Someone at Hearts really should take Jamie Brandon aside and explain that it isn’t always this disorderly.
The teenager has experienced a tumultuous start to first-team life and might understandably wonder what he has let himself in for.
Refused permission to enter the pitch at Peterhead, knocked out of the Betfred Cup on his Tynecastle debut, manager sacked, then asked to shackle Scott Sinclair at Celtic Park. After just three senior appearances, Brandon could be forgiven if he ran for the Pentland Hills.
He isn’t that sort, though. The young right-back, promoted from under-20s to first team this summer, knows all of the above is part of being a professional footballer. Well, maybe not being told you can’t come on as a substitute, but more of that later. Brandon is determined to withstand any challenge which comes his way and, from two games so far this season, looks capable of doing so.
He shrugged off the cup exit against Dunfermline and the dismissal of Hearts head coach Ian Cathro’s to face up to Celtic’s £3.5million winger on Saturday. Arguably, no-one in Scotland had a tougher start to the new league season.
“It was a tough task, he got away from me once and slipped it to [Callum] McGregor and he scored but other than that I don’t think he caused too much trouble,” Brandon told the Evening News. “I just tried to follow him and keep track of the movment. You need a lot of communication from the boys around you because Celtic move so well.
“I enjoyed the game because it’s the kind of match you want to play in. We’re disappointed losing 4-1 but I knew what to expect because I played at Celtic Park at the end of last season. That helped me preparing for this one.”
His and Hearts’ preparations were otherwise pretty chaotic last week. Brandon wasn’t daunted when Jon Daly took interim charge of the first team. “Jon has been great with me and helped me. I’ve played right-back often enough and you know Celtic is a tough place to go and play. The atmosphere is great and that’s something you can enjoy. However, after the first five minutes you block the crowd out and it becomes just another game of football.”
He didn’t go home and wallow in dejection on Saturday night, either. He took the professional approach. “I went home and watched the game again. I got a copy of it from our video analysis guy because I like to see what I did well and what I can do better. I always want to improve and get better as a player,” said Brandon.
“I thought I played quite well but I’m a little bit disappointed with how the results have gone in the last two games. We wanted to get through in the cup and then we tried to bounce back against Celtic. When I’m asked if I’m ready to play, I always say yes. I feel that I’m always ready. I was always hoping to push my way into the squad and play games this season. I try my hardest and give 100 per cent. That’s the way I play. I always want to give the fans as much as I can. They pay good, hard-earned money to come and watch our team so I want to do my best for them.”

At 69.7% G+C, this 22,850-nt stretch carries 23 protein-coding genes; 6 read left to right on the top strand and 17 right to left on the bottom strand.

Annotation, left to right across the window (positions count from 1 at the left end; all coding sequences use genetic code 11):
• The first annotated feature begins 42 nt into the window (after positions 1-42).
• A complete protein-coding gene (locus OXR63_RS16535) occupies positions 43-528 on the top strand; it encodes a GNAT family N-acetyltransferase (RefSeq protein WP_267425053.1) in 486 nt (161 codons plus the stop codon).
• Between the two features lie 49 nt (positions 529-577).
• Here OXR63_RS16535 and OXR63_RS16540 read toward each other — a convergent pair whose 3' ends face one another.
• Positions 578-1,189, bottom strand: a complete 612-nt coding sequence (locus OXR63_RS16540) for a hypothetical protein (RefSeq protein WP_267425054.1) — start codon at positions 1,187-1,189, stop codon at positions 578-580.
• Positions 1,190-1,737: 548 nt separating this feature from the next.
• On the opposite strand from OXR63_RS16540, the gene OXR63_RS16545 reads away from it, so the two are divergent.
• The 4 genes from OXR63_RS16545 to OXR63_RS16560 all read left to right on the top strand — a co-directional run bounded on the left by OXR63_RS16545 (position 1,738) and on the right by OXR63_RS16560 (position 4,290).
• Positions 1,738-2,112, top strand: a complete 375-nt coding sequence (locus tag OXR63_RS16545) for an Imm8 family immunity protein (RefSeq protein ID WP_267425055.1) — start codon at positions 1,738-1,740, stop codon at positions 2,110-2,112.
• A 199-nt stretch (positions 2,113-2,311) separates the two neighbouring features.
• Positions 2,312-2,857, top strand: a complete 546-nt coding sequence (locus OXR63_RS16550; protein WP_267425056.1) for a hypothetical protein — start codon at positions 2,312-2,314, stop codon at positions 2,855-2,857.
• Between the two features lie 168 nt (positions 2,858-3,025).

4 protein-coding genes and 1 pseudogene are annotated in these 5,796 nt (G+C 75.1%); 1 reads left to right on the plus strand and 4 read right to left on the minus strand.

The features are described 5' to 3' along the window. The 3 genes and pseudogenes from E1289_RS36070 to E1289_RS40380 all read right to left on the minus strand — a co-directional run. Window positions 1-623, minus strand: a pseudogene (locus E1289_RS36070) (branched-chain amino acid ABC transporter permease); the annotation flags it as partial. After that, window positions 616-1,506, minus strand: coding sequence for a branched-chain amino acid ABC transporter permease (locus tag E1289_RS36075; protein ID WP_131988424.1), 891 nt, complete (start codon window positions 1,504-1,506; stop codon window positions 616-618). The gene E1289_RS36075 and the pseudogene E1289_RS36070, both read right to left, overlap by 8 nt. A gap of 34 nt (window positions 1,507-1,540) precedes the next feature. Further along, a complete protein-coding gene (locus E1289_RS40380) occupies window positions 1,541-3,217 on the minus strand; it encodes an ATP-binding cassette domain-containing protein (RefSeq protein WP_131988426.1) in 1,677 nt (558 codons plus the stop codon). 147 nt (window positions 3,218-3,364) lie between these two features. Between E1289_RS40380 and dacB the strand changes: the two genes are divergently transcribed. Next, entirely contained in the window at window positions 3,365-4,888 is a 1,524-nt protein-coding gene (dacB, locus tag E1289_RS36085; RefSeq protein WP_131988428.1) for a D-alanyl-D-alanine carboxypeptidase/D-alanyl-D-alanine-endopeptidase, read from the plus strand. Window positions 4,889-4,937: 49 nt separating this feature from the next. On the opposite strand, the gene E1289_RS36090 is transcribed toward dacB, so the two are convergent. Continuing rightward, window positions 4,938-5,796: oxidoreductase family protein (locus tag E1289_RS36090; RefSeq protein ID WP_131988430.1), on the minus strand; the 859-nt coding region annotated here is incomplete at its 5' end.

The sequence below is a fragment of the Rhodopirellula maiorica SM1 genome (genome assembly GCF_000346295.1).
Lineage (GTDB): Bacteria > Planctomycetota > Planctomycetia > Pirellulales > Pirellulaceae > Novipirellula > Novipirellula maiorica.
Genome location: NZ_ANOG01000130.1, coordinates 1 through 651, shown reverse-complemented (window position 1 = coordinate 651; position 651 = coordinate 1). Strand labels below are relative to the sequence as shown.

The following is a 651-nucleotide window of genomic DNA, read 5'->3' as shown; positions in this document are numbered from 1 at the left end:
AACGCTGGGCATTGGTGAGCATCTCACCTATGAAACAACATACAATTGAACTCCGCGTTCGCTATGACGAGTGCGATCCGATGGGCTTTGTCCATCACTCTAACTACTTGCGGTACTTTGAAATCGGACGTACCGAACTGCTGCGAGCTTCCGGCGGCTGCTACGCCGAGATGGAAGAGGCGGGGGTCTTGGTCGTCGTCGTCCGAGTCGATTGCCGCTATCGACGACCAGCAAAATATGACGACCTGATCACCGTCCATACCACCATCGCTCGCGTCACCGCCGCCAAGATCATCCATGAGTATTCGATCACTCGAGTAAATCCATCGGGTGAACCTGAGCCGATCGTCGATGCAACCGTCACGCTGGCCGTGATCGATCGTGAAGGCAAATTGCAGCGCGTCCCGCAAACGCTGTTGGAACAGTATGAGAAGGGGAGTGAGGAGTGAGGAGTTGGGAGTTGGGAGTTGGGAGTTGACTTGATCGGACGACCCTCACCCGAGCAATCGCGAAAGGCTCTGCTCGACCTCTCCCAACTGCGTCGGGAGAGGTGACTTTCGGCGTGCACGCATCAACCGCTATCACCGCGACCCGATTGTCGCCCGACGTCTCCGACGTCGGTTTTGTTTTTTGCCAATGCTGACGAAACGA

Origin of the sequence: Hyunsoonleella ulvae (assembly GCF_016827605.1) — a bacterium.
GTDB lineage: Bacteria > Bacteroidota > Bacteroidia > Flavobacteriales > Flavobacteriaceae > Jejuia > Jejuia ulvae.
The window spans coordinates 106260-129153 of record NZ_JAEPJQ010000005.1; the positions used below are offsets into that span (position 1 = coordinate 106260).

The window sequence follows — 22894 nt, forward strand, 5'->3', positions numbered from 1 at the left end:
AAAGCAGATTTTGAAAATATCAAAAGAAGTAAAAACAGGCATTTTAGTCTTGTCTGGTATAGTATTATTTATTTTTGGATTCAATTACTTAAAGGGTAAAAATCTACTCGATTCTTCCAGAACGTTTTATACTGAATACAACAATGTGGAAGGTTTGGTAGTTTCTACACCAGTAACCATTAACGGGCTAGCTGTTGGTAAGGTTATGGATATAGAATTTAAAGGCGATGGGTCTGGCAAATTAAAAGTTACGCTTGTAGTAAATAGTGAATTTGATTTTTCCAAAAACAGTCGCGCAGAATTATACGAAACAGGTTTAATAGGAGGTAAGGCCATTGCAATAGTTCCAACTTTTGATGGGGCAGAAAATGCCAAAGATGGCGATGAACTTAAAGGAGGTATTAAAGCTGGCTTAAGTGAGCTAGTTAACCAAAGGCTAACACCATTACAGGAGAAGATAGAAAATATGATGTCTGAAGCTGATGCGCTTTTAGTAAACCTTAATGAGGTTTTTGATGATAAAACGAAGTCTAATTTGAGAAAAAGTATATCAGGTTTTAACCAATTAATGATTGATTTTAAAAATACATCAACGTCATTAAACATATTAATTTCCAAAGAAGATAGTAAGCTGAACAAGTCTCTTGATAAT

Brandon was the only Hearts player applauded from the pitch at the end of the Dunfermline debacle, recognition of a confident display despite his 19 years.
“I didn’t really expect that. Coming towards the tunnel, it was nice to see that the fans appreciated I tried hard. It’s great to see fans applauding but at the back of your head you’re disappointed with how the result went. It’s been a difficult week but we’ve got a good group of boys in the changing room.”
Dressing room jibes are never in short supply in football and it’s a fair bet Brandon was the subject of some jokes after Hearts’ recent defeat at Peterhead. To compound the misery of a 2-1 defeat at Balmoor, the youngster was told by match officials he couldn’t enter the field as he waited fully stripped to come on as a substitute.
“I’m No 30 and on the teamsheet it said I was No 31,” admitted Brandon. “The assistant referee wouldn’t let me on because of it. That was it. I was just gutted. I was confused more than angry. It would have been my first competitive match this season. I was looking forward to going on and playing.”
He has seized his opportunities in Hearts’ subsequent two matches. After arriving from Rangers in 2015, Brandon made a first-team breakthrough his priority. He won’t shirk responsibility for recent results and use his age as an excuse. “The whole team needs to take responsibility. It doesn’t matter what age I am,” he said.
“I’ve been trying to work my way through. I got my debut at the end of last season [at Celtic Park] and I’ve been with the first team throughout pre-season. You just hope the gaffer trusts you to put you in again.
“I played with Rangers from the age of nine up until two seasons ago. They told me I wasn’t getting a new deal so I came to Hearts on trial at the end of that season and got signed. It’s a great club and I could see myself getting an opportunity here.
“A couple of players, like Sam Nicholson and Callum Paterson, have moved on. It’s good to see that you’ll get a chance at Hearts if you do well.
“Right-back or right wing-back are my best positions. I played midfield when I was younger but more recently it’s been right-back or right wing-back. I prefer that. Michael Smith has helped me a lot in training.”